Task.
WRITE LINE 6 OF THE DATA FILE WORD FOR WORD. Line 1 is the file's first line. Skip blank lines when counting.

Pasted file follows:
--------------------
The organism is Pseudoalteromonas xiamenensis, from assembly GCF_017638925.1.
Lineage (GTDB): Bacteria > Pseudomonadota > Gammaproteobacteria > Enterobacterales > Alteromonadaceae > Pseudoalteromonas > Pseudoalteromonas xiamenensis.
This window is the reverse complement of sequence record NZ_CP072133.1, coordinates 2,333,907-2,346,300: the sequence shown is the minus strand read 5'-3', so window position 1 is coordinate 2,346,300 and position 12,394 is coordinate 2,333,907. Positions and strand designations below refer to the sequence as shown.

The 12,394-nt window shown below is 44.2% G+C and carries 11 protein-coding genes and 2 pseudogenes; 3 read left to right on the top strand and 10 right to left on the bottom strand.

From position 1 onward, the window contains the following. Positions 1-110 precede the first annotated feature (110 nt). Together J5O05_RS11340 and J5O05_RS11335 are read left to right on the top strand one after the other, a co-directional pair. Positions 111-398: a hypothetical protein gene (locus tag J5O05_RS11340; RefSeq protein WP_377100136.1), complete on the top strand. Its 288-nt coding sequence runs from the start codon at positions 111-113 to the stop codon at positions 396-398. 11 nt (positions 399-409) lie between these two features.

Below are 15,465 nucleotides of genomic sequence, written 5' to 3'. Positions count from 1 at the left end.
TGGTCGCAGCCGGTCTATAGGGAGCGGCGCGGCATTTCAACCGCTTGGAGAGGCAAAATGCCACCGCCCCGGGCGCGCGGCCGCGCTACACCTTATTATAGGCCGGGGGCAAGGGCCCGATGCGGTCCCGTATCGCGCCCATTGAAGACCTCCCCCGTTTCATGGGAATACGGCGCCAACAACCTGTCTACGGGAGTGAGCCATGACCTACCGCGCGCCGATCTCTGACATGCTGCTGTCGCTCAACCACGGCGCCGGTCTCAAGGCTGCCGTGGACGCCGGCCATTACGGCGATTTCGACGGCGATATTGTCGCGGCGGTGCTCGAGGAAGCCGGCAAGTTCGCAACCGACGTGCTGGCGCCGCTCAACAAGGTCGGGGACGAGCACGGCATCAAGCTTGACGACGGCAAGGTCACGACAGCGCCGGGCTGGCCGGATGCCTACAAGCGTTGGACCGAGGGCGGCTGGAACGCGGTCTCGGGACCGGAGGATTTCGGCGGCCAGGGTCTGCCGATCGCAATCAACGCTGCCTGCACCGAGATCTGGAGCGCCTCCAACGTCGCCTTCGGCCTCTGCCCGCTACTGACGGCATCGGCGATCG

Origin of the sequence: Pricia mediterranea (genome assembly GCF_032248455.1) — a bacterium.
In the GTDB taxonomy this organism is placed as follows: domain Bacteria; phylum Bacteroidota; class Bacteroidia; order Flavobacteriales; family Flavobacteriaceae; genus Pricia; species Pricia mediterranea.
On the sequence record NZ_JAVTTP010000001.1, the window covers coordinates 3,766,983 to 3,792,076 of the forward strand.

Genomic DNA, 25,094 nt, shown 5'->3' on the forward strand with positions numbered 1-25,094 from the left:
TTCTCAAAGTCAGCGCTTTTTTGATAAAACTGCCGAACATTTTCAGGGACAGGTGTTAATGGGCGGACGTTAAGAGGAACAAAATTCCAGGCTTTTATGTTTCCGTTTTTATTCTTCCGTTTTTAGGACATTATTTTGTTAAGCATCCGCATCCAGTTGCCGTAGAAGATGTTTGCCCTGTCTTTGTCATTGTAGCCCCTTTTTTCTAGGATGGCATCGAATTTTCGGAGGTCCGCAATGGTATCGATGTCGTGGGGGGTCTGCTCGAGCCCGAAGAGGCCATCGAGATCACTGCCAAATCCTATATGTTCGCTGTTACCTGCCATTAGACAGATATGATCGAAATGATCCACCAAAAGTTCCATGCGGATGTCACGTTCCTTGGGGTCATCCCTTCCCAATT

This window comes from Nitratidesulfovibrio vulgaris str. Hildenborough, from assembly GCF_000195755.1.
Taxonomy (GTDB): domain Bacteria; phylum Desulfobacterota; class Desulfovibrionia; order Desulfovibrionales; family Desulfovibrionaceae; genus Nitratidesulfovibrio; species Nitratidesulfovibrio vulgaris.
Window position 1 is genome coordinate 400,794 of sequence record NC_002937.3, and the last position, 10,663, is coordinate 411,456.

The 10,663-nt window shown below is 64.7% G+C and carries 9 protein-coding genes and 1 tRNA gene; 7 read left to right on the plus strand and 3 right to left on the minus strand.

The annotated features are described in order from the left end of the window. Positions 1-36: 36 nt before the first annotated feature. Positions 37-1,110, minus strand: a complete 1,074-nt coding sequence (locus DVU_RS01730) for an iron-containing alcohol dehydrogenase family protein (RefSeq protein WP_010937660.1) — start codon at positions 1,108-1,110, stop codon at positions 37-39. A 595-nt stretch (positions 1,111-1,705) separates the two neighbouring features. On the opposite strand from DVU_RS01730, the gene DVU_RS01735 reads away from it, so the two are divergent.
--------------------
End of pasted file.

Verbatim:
Below are 15,465 nucleotides of genomic sequence, written 5' to 3'. Positions count from 1 at the left end.